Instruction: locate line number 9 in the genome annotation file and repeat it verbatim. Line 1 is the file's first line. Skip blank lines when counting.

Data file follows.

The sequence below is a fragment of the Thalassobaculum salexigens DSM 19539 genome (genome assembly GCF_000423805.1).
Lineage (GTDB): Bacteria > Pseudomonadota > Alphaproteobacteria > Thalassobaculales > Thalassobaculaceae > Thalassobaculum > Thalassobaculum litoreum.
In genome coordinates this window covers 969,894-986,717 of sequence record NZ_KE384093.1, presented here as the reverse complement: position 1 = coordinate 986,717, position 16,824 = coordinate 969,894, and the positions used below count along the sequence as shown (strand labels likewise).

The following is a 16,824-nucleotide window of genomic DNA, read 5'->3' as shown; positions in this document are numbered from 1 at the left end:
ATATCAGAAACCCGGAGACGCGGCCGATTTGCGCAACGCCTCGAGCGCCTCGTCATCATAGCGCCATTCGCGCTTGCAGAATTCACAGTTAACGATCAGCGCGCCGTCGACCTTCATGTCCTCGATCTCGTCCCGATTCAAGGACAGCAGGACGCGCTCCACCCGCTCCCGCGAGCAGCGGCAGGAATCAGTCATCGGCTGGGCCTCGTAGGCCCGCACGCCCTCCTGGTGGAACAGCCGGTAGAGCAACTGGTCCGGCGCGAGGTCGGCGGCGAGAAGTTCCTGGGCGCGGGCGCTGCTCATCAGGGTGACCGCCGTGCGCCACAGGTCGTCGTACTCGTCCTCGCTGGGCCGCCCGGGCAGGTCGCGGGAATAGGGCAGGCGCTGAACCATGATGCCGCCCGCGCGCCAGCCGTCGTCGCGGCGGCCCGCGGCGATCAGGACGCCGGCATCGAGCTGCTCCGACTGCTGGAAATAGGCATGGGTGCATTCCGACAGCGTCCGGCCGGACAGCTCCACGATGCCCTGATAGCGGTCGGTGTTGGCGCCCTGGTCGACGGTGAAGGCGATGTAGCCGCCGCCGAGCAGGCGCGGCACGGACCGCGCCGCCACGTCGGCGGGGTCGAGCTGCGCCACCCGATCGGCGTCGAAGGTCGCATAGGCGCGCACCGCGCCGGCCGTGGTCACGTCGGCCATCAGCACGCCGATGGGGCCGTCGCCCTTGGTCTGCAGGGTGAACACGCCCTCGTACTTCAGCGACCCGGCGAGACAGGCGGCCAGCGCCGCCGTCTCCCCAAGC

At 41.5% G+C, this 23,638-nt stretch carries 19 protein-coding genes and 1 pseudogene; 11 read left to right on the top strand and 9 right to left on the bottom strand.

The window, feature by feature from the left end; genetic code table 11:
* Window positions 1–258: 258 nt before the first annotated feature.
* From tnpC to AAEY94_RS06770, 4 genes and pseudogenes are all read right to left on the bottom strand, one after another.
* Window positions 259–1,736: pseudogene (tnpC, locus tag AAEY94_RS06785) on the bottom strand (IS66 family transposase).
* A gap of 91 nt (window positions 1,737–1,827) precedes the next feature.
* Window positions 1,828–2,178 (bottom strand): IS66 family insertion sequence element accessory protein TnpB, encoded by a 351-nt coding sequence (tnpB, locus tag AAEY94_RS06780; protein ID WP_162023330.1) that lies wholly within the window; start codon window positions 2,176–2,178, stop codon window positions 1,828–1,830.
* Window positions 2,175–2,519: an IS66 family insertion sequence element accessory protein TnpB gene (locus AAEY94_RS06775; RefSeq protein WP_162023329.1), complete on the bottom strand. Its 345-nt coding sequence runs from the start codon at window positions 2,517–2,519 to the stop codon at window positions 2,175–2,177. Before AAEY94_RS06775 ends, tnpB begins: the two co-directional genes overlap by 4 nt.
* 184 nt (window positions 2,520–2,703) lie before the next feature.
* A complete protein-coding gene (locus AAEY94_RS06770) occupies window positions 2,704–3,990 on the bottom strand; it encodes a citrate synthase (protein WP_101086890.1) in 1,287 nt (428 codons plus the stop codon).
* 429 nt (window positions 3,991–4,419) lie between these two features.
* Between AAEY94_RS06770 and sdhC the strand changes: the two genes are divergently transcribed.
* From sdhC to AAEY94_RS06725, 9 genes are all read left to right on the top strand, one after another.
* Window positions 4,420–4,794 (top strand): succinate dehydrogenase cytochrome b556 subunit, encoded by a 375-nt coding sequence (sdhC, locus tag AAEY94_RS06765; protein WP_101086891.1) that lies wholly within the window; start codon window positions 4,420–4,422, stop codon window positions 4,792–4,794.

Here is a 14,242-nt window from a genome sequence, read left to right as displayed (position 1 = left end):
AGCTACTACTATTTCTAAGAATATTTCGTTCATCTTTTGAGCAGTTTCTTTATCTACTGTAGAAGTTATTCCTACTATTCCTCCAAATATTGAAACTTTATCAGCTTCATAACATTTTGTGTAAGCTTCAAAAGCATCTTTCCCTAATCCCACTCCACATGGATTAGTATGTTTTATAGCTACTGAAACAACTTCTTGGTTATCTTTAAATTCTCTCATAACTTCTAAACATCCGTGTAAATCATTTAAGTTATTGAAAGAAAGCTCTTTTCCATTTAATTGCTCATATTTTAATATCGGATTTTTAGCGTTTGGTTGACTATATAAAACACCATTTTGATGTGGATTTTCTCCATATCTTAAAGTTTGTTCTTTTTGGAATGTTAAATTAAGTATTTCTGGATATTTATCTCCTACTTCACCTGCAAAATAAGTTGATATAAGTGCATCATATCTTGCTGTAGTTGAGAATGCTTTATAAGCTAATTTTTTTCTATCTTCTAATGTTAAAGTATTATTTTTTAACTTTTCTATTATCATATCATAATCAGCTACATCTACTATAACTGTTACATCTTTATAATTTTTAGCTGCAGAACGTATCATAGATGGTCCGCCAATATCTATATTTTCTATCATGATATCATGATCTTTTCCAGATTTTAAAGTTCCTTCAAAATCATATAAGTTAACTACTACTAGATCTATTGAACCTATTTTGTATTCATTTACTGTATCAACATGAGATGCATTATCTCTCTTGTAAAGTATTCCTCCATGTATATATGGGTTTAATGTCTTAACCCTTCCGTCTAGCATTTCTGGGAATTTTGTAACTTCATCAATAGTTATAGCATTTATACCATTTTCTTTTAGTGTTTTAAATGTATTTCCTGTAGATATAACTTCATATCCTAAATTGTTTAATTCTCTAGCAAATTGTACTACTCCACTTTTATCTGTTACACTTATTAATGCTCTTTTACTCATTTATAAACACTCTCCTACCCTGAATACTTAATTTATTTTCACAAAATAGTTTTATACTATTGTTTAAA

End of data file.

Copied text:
* From tnpC to AAEY94_RS06770, 4 genes and pseudogenes are all read right to left on the bottom strand, one after another.